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An Open Letter to the Senate Committee on Finance: Denying Access to Debt Indicators Will Hurt Taxpayers

May 16, 2007

Dear Senator:

On behalf of the nearly 362,000 members of the National Taxpayers Union, I urge you to oppose any effort to terminate the IRS's debt indicator program. This service provides notification about outstanding government debts that may affect a filer's expected refund amount. In particular, the indicator will highlight the existence of debts (such as delinquent federal and state taxes) that would be garnished from a tax refund before the IRS remits the remaining amount to the filer. For this reason, the debt indicator can act as an important "heads up" to taxpayers who might otherwise be devastated later on when their expected refund turns out to be much smaller.

When used in conjunction with an application for a refund anticipation loan (RAL), this data helps consumers receive loans that are closer to their actual refund amount and protects lenders from issuing loans that are less likely to be paid back in full. We believe that denying access to debt indicators could force an increase in fees for everyone as lenders service more uncertain loans. The federal government shouldn't be artificially inflating the cost of a convenient and voluntary financial product that millions of taxpayers decide to utilize every year, especially when market competition has recently exerted downward pressure on refund anticipation loan fees. RALs exist because some consumers find themselves in situations where it is important to have quicker access to refund money than the IRS can provide. Instead of calling for another regulatory crackdown, Senators who are concerned about this issue of access to refunds should instead seek reforms in the tax agency's historically flawed computer and information-technology projects.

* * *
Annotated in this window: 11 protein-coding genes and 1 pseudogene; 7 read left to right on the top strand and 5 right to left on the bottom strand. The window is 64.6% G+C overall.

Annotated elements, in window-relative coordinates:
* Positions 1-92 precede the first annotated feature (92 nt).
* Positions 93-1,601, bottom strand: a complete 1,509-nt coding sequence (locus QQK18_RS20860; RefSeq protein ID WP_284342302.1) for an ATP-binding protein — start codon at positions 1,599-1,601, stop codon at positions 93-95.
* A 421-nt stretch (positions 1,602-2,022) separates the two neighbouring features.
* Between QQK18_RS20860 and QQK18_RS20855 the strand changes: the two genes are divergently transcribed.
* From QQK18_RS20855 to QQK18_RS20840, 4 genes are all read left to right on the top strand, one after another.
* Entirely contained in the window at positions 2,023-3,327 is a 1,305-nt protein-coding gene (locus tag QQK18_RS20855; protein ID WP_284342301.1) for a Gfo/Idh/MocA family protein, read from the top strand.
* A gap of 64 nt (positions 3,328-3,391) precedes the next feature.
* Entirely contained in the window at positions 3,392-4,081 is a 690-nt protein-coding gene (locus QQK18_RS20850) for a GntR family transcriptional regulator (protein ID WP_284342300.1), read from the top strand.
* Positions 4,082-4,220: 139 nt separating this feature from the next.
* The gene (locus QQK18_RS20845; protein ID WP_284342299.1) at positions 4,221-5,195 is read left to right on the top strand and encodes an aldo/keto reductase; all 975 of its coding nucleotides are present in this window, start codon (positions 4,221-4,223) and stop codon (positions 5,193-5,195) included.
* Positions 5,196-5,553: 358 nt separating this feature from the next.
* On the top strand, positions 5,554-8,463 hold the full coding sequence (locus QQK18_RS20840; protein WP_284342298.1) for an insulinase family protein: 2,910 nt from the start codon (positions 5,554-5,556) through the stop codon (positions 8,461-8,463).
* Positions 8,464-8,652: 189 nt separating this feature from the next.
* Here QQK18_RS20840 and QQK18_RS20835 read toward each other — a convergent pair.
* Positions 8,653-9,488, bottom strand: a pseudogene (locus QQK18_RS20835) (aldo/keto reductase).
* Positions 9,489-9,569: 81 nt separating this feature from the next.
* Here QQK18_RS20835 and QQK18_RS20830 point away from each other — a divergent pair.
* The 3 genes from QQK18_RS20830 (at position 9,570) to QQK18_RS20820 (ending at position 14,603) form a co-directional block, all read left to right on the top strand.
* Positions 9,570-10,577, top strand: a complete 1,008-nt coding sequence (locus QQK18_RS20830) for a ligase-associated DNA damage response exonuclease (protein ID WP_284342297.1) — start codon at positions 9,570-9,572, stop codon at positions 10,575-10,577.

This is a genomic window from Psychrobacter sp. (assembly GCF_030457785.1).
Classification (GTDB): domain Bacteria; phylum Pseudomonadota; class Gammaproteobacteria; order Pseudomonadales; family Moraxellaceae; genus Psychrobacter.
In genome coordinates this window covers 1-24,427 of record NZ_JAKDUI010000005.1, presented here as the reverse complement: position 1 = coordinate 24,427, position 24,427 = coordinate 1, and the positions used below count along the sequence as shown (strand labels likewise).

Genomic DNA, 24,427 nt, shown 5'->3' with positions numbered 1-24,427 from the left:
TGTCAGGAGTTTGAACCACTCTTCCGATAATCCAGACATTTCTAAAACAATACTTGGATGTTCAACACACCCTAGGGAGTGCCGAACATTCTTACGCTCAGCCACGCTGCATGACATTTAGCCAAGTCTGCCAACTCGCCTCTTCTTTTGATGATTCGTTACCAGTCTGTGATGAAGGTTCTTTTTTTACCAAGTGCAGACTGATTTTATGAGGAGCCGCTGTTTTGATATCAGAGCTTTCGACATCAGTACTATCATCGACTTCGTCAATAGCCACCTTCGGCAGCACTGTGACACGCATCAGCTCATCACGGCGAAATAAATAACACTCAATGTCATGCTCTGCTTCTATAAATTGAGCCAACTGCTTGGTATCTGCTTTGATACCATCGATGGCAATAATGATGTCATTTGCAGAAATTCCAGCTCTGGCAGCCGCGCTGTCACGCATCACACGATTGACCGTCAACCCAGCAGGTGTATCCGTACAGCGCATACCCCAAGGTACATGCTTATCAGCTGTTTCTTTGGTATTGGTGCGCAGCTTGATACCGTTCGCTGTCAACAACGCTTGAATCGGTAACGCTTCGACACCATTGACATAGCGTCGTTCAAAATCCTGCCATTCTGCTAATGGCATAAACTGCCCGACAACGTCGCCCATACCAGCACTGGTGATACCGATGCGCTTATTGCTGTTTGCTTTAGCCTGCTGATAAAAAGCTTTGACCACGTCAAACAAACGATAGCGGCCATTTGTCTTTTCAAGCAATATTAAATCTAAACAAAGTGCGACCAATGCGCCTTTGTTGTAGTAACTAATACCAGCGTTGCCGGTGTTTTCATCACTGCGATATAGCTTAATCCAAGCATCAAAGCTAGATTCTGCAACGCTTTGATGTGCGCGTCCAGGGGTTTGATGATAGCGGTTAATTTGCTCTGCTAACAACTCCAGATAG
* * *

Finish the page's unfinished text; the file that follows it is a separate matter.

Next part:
Currently, section 7529 of S. 1219 contains language that would cut off access to debt indicator information. We strongly urge Senators to remove this section from the bill during committee mark up.


Kristina Rasmussen
Senior Government Affairs Manager